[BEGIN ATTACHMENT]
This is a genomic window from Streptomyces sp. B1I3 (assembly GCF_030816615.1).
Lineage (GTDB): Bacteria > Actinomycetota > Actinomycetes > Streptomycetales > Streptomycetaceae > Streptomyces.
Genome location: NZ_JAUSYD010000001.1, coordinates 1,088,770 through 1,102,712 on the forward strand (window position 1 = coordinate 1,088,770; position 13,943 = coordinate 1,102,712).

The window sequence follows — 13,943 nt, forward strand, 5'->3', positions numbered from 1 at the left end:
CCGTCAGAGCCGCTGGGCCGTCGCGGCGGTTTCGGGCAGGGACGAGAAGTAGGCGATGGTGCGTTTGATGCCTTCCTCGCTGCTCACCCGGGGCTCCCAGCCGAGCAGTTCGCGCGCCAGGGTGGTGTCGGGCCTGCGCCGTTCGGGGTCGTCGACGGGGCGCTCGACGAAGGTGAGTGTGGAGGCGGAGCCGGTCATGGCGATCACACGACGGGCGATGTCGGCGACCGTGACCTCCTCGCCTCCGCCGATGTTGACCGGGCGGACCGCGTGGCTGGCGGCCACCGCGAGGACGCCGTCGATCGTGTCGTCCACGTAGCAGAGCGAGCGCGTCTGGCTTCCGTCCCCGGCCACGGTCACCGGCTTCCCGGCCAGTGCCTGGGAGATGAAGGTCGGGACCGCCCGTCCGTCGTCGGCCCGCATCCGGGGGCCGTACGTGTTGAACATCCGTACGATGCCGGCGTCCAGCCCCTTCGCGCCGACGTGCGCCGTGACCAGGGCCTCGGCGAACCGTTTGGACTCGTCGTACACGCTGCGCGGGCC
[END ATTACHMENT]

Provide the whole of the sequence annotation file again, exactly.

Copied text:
This is a genomic window from Streptomyces sp. B1I3 (assembly GCF_030816615.1).
Lineage (GTDB): Bacteria > Actinomycetota > Actinomycetes > Streptomycetales > Streptomycetaceae > Streptomyces.
Genome location: NZ_JAUSYD010000001.1, coordinates 1,088,770 through 1,102,712 on the forward strand (window position 1 = coordinate 1,088,770; position 13,943 = coordinate 1,102,712).

The window sequence follows — 13,943 nt, forward strand, 5'->3', positions numbered from 1 at the left end:
CCGTCAGAGCCGCTGGGCCGTCGCGGCGGTTTCGGGCAGGGACGAGAAGTAGGCGATGGTGCGTTTGATGCCTTCCTCGCTGCTCACCCGGGGCTCCCAGCCGAGCAGTTCGCGCGCCAGGGTGGTGTCGGGCCTGCGCCGTTCGGGGTCGTCGACGGGGCGCTCGACGAAGGTGAGTGTGGAGGCGGAGCCGGTCATGGCGATCACACGACGGGCGATGTCGGCGACCGTGACCTCCTCGCCTCCGCCGATGTTGACCGGGCGGACCGCGTGGCTGGCGGCCACCGCGAGGACGCCGTCGATCGTGTCGTCCACGTAGCAGAGCGAGCGCGTCTGGCTTCCGTCCCCGGCCACGGTCACCGGCTTCCCGGCCAGTGCCTGGGAGATGAAGGTCGGGACCGCCCGTCCGTCGTCGGCCCGCATCCGGGGGCCGTACGTGTTGAACATCCGTACGATGCCGGCGTCCAGCCCCTTCGCGCCGACGTGCGCCGTGACCAGGGCCTCGGCGAACCGTTTGGACTCGTCGTACACGCTGCGCGGGCC